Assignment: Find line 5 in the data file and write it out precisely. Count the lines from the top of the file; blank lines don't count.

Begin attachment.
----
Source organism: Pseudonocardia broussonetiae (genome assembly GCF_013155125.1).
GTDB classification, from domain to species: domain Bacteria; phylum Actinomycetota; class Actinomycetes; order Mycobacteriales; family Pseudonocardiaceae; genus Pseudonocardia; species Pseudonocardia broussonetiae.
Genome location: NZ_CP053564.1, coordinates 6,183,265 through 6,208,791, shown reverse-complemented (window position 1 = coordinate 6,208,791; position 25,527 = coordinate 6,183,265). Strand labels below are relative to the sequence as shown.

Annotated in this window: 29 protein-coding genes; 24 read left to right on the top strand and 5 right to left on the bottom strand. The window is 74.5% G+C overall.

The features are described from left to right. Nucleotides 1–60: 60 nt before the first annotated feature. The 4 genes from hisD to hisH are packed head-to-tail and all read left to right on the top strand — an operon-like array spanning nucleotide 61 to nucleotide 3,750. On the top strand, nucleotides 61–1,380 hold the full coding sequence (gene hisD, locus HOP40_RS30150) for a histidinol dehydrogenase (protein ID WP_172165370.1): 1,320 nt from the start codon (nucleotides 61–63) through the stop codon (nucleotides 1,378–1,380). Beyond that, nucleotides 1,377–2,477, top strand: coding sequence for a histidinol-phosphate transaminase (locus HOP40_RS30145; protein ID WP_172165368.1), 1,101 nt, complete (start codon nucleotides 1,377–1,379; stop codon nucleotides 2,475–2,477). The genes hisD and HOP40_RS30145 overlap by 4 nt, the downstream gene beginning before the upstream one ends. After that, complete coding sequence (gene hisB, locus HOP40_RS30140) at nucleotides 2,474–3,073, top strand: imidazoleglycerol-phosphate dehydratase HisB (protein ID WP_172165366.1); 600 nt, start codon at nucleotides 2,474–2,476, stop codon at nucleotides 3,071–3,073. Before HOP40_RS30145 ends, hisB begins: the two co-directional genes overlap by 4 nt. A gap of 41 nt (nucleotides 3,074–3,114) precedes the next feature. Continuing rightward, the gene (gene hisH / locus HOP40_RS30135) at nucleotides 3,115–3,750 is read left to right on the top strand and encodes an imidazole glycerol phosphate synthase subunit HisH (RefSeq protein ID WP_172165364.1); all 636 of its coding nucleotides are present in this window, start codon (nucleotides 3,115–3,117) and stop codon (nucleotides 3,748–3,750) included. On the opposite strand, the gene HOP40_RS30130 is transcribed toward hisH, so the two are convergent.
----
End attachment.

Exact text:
The features are described from left to right. Nucleotides 1–60: 60 nt before the first annotated feature. The 4 genes from hisD to hisH are packed head-to-tail and all read left to right on the top strand — an operon-like array spanning nucleotide 61 to nucleotide 3,750. On the top strand, nucleotides 61–1,380 hold the full coding sequence (gene hisD, locus HOP40_RS30150) for a histidinol dehydrogenase (protein ID WP_172165370.1): 1,320 nt from the start codon (nucleotides 61–63) through the stop codon (nucleotides 1,378–1,380). Beyond that, nucleotides 1,377–2,477, top strand: coding sequence for a histidinol-phosphate transaminase (locus HOP40_RS30145; protein ID WP_172165368.1), 1,101 nt, complete (start codon nucleotides 1,377–1,379; stop codon nucleotides 2,475–2,477). The genes hisD and HOP40_RS30145 overlap by 4 nt, the downstream gene beginning before the upstream one ends. After that, complete coding sequence (gene hisB, locus HOP40_RS30140) at nucleotides 2,474–3,073, top strand: imidazoleglycerol-phosphate dehydratase HisB (protein ID WP_172165366.1); 600 nt, start codon at nucleotides 2,474–2,476, stop codon at nucleotides 3,071–3,073. Before HOP40_RS30145 ends, hisB begins: the two co-directional genes overlap by 4 nt. A gap of 41 nt (nucleotides 3,074–3,114) precedes the next feature. Continuing rightward, the gene (gene hisH / locus HOP40_RS30135) at nucleotides 3,115–3,750 is read left to right on the top strand and encodes an imidazole glycerol phosphate synthase subunit HisH (RefSeq protein ID WP_172165364.1); all 636 of its coding nucleotides are present in this window, start codon (nucleotides 3,115–3,117) and stop codon (nucleotides 3,748–3,750) included. On the opposite strand, the gene HOP40_RS30130 is transcribed toward hisH, so the two are convergent.